mgmt = graph.openManagement()
visits = mgmt.makeEdgeLabel('visits').make()
mgmt.setTTL(visits, Duration.ofDays(7))
mgmt.commit()

Note, that modifying an edge resets the TTL for that edge. Also note, that the TTL of an edge label can be modified but it might take some time for this change to propagate to all running Titan instances which means that two different TTLs can be temporarily in use for the same label.

25.2.2. Property TTL

Property TTL is very similar to edge TTL and defined on a per-property key basis, meaning that all properties of that key have the same time-to-live. Note that the backend must support cell level TTL. Currently only Cassandra supports this.

mgmt = graph.openManagement()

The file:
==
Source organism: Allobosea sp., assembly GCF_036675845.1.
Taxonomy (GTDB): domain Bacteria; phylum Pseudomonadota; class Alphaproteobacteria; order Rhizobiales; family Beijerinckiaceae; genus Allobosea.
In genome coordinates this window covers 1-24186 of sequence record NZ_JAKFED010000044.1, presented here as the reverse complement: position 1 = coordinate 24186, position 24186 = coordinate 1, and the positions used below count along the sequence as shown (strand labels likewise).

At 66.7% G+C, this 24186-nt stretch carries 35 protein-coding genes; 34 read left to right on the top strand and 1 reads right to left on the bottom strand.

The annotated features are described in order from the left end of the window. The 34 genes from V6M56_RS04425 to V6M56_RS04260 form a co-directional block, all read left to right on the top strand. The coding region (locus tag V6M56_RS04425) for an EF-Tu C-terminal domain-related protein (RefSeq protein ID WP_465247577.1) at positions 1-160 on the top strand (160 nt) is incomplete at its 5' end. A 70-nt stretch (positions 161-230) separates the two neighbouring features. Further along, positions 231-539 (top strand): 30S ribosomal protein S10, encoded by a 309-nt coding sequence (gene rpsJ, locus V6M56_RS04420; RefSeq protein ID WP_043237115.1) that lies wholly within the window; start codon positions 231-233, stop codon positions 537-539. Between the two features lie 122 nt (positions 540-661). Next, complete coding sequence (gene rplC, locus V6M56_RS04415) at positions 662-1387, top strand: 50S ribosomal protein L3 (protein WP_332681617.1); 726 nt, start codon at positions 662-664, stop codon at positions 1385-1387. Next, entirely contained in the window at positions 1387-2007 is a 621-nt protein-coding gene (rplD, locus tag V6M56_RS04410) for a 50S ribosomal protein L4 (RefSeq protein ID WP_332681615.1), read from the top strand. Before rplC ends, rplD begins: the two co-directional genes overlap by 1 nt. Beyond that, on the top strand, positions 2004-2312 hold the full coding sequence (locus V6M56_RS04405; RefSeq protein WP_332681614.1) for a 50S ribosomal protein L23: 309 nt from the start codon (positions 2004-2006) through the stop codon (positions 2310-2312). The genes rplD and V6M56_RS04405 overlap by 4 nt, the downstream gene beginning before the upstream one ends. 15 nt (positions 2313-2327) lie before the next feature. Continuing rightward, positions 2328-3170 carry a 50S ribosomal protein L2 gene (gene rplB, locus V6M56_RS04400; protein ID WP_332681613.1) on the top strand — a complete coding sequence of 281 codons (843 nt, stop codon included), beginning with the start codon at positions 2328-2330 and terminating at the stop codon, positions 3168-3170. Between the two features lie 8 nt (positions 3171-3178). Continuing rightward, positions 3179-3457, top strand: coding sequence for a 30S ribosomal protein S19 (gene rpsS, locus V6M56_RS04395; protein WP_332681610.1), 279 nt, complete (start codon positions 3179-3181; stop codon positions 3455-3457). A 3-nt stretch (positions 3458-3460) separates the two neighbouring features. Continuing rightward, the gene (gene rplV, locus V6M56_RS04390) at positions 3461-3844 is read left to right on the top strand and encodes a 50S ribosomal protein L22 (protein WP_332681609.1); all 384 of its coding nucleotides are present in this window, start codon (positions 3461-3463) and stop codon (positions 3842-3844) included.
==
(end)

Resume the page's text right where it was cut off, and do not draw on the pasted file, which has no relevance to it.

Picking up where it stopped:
sensor = mgmt.makePropertyKey('sensor').cardinality(Cardinality.LIST).dataType(Double.class).make()
mgmt.setTTL(sensor, Duration.ofDays(21))
mgmt.commit()

As with edge TTL, modifying an existing property resets the TTL for that property and modifying the TTL for a property key might not immediately take effect.

25.2.3. Vertex TTL

Vertex TTL is defined on a per-vertex label basis, meaning that all vertices of that label have the same time-to-live. The configured TTL applies to the vertex, its properties, and all incident edges to ensure that the entire vertex is removed from the graph. For this reason, a vertex label must be defined as static before a TTL can be set to rule out any modifications that would invalidate the vertex TTL. Vertex TTL only applies to static vertex labels. Note that the backend must support store level TTL. Currently only Cassandra and HBase support this.